Referring to FIG. 1, the IR source 12 is mounted within cylindrical beam chopper 32. The rotatable beam chopper 32 alternately transmits radiation from source 12 via the sample 16 and reference 18 optical paths (FIG. 2) and also contains, to an extent, heat generated by the source 12. The illustrated chopper 32 includes a single slit 34 in its cylindrical sidewall. Additionally, as shown, the source 12 and the spherical mirrors 36a and 36b are geometrically arranged in a substantially linear relationship. That is, the mirrors 36a and 36b are located about 180° apart relative to the source 12. It will be appreciated that the illustrated arrangement allows for convenient variable duty cycle usage by appropriate chopper operation and detector cycling. For example, the chopper 32 of the illustrated embodiment can be operated at 20 revolutions per second. In this regard, the detector array 14 can be read out at intervals coordinated with the rotation rate of the chopper 32.
The geometric arrangement of spherical mirrors 36a, 36b, flat mirrors 38a, 38b, and chambers 24, 30, defines the optical paths 16, 18 such that the beam incidence angles on the polychromatic filter 26 are nearly normal. In order to enhance operation of the filter/detector 42, it is preferred that incidence angles be much less than 30°-35° from normal (e.g., the angle that would be obtained if radiation was reflected directly from the spherical mirrors 36a, 36b to the detector 14 without intervening flat mirrors 38a, 38b). More preferably, the incidence angles are less than about 15° from normal to reduce spectral smearing. In the illustrated embodiment, as shown most clearly in FIGS. 2-3, the limit incidence angles are less than about 15° from normal, e.g., about 10° for centrally located pixels of the detector array and 14° for outer pixels, all within filter specifications.
Referring to FIGS. 1 and 6, after irradiating chambers 24 and 30, converging beams 16c, 18c pass through transparent window 52 in thermal isolation wall 54 of structural frame 48 and filter 26 and impinge upon detector array 14. A band pass filter 74 may be positioned in front of the polychromatic filter 26 to selectively pass radiation in the wavelength range of interest and reduce interference. In addition, a separate filter 75 (shown in FIG. 6 but not in FIG. 1), such as a sapphire CO2 filter, may be positioned in adjacent, stacked relation to the polychromatic filter 26 for use in analyzing a specific component. Filter 26, as discussed above, is a polychromatic filter including multiple sections that are selective for multiple wavelengths or wavelength ranges of interest. In this regard, the filter 26 can be formed as an array of bandpass filters arranged side-by-side in the beampaths. More preferably, the filter 26 comprises a linear variable filter that provides substantially linearly varying wavelength response characteristics across a beamwidth. Such a filter can be formed by depositing a stack of alternating high and low index of refraction materials on a filter substrate, where the stack layers are tapered in a controlled manner to yield the desired wavelength response variation. The illustrated filter provides substantially linearly varying wavelength response across, for example, the approximately 7-10 micrometer wavelength range.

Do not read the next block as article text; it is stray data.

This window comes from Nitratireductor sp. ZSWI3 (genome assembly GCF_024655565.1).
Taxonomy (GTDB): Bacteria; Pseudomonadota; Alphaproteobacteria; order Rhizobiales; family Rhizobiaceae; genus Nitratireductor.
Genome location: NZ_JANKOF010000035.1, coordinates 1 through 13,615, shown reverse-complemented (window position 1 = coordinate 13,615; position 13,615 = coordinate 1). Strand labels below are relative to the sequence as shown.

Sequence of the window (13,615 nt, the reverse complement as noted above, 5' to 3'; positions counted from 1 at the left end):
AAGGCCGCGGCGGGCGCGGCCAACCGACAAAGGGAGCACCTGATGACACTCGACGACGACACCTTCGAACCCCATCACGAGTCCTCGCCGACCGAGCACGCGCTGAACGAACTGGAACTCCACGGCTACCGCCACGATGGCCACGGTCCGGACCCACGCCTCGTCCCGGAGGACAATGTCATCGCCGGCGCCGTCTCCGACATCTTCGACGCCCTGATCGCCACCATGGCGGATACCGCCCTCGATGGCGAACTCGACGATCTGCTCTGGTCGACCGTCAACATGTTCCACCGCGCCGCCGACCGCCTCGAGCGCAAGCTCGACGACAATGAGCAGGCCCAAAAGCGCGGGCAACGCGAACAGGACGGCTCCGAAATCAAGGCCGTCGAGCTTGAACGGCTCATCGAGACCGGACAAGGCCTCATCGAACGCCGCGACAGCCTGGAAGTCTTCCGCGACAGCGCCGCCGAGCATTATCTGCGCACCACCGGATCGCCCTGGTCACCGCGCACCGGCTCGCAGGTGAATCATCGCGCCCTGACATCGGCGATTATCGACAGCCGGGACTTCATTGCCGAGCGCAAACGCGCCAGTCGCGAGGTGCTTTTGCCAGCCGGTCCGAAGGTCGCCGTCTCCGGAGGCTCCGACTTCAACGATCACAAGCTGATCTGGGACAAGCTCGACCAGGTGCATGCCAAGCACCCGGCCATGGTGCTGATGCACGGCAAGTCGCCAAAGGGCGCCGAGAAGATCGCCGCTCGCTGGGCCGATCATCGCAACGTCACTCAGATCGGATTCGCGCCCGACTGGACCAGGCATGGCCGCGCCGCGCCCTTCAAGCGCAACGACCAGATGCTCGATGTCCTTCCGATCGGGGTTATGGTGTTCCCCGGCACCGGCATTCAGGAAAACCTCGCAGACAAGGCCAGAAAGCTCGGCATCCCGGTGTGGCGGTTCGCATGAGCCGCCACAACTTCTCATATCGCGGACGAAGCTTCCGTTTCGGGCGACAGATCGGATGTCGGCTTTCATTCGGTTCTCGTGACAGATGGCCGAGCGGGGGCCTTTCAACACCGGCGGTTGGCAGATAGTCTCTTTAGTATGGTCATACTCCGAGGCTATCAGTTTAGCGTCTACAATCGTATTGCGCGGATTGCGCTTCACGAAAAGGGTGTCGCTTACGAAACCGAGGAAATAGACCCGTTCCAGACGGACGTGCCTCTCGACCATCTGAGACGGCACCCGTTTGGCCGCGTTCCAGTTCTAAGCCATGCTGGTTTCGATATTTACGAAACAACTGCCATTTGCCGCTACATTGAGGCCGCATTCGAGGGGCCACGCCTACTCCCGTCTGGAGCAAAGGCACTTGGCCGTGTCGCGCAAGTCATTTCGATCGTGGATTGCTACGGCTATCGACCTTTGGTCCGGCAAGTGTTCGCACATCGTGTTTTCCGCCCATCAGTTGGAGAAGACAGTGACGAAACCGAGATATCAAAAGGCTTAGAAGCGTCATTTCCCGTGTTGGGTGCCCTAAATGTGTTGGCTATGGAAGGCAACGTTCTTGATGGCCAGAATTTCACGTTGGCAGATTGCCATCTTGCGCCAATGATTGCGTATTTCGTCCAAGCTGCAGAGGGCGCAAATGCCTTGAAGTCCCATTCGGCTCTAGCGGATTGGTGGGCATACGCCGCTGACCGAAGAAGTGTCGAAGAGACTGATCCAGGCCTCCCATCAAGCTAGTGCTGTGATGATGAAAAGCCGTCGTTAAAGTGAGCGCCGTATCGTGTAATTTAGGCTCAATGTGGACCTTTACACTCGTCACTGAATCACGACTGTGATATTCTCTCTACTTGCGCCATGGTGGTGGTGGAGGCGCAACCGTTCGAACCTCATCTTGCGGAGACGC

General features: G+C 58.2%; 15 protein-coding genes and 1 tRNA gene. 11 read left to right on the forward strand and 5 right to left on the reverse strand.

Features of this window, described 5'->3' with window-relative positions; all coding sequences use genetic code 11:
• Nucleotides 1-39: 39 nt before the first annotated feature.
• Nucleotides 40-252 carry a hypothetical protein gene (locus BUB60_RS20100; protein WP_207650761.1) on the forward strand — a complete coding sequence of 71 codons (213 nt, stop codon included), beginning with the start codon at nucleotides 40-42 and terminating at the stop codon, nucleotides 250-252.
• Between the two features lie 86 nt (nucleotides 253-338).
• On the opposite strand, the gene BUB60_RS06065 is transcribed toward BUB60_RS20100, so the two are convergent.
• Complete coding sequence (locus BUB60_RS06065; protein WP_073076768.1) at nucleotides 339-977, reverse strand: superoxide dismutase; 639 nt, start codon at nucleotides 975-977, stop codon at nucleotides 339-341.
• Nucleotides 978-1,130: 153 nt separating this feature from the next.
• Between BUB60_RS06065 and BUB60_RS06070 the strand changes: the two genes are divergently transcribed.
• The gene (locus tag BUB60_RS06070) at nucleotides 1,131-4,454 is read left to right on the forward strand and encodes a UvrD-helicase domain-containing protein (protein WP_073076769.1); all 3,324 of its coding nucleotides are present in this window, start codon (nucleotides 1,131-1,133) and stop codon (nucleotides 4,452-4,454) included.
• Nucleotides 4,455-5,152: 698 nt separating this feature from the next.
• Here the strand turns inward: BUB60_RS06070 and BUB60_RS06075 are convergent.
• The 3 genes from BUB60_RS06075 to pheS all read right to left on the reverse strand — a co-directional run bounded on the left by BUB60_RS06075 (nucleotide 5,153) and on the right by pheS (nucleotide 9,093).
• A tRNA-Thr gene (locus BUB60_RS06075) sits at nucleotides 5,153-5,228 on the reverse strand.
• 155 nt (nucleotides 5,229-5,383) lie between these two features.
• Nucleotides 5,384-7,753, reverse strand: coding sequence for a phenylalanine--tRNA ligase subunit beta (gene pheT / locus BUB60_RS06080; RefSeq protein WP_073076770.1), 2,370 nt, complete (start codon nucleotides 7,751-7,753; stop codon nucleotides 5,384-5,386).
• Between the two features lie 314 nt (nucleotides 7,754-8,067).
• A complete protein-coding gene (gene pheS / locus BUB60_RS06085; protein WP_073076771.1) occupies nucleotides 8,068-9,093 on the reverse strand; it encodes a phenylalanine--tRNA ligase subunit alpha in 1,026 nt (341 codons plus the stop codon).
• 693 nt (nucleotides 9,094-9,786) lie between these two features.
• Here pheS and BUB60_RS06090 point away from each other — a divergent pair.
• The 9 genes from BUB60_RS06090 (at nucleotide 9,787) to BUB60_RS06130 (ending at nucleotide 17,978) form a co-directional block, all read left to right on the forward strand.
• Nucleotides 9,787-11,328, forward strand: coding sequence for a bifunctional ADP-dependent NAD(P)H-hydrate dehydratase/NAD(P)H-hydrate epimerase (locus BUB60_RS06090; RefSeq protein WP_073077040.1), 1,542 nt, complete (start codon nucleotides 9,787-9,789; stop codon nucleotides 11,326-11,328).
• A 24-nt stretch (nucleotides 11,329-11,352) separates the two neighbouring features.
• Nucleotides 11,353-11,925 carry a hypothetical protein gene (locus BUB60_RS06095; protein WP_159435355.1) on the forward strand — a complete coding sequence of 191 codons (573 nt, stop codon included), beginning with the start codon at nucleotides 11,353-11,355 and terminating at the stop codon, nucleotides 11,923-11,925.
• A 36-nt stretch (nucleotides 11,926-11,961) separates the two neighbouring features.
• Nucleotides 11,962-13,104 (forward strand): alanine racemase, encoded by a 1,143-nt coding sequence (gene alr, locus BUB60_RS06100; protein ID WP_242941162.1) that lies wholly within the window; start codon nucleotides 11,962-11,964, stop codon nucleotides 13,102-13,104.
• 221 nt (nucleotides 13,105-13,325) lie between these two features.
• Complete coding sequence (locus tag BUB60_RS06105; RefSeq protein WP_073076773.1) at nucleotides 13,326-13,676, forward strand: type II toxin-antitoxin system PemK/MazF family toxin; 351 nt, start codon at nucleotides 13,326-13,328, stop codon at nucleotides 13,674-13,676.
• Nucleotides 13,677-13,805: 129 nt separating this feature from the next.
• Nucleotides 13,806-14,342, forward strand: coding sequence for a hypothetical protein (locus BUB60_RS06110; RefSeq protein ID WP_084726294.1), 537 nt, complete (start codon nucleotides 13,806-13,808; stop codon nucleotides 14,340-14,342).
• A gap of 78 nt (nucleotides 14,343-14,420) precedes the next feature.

The illustrated detector array 14 includes a single column of pyroelectric or heat sensitive elements and is supported by a detector board 58 carrying the circuitry for reading out the detector array 14, e.g., serial clocking circuits. The read out clocking of the detector array 14 can be readily coordinated with the chopper rotation rate to provide alternate sample and reference readout values. In this regard, the 180° spacing of the spherical mirrors 36a and 36b relative to the source 12 allows for convenient interval clocking. Such coordination may be accomplished, for example, by indexing the read out clocking to pulses from an encoder or motor associated with the chopper 32.
It will be appreciated that specific elements of the array 14 are associated with specific wavelength bands of filter 26. A polychromatic analysis of an incident beam can therefore be obtained by correlating the output from a particular element, or group thereof, and the associated wavelength band. This information can be used by a processor to determine gaseous composition information pertaining to multiple gaseous components.
FIG. 1 also shows: electrical wires 60 and associated housing pass-through 62 for interconnecting the detector array 14 to a processor; gas inlet tubes 64 and an associated housing pass-through 66 for supplying a sample gas to the chamber 24; and various mounts 68 and mounting holes 70 for mounting the various system components within frame 48 or interconnection to related housings. Although not shown, it will be appreciated that sample chamber 24 communicates with a supply of respiratory/anesthetic gases by way of appropriate fluid flow control devices.
The illustrated gas analyzer thus provides a polychromatic analysis of multiple gaseous components in a respiratory/anesthetic sample by employing a single elongate IR source, single detector array and polychromatic filter unit interrelated by folded optical paths. The collection optics serve to image the source on the detector array for enhanced efficiency and can be disposed upstream from the gas chamber so that beams exiting the gas chambers are directly received by the filter/detector. The chopper provides convenient duty cycle selection for alternate illumination of the symmetrical reference and sample paths.
While various embodiments of the present invention have been described in detail, it is apparent that further modifications and adaptations of the invention will occur to those skilled in the art. However, it is to be expressly understood that such modifications and adaptations are within the spirit and scope of the present invention.
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|U.S. Classification||250/343, 250/339.13, 250/339.02|
|International Classification||G01N21/35, G01J3/26, G01J3/10, G01J3/02|
|Cooperative Classification||G01J3/26, G01J3/0259, G01J3/10, G01N21/3504, G01J3/02|
|European Classification||G01J3/02C1, G01J3/26, G01J3/02, G01J3/10, G01N21/35B|
|Apr 29, 1996||AS||Assignment|
Owner name: OHMEDA INC., NEW JERSEY
Free format text: ASSIGNMENT OF ASSIGNORS INTEREST;ASSIGNOR:NELSON, SHARI;REEL/FRAME:007922/0004
Effective date: 19960219
|Jan 7, 1997||AS||Assignment|
Owner name: OHMEDA, INC., NEW JERSEY
Free format text: CORRECTIVE ASSIGNMENT TO INCLUDE SIGNATURE OF CONEYING PARTY PREVIOUSLY RECORDED 04/29/1996 ON REEL7922 FRAME 0004;ASSIGNOR:NELSON, SHARI;REEL/FRAME:008295/0396
Effective date: 19961209
|Apr 16, 1999||AS||Assignment|
Owner name: DATEX-OHMEDA, INC., MASSACHUSETTS
Free format text: MERGER;ASSIGNOR:OHMEDA, INC.;REEL/FRAME:009866/0245
Effective date: 19981218
|Jul 12, 2001||FPAY||Fee payment|
Year of fee payment: 4
|Apr 13, 2005||FPAY||Fee payment|
Year of fee payment: 8
|Sep 7, 2009||REMI||Maintenance fee reminder mailed|
|Feb 3, 2010||LAPS||Lapse for failure to pay maintenance fees|
|Mar 23, 2010||FP||Expired due to failure to pay maintenance fee|
Effective date: 20100203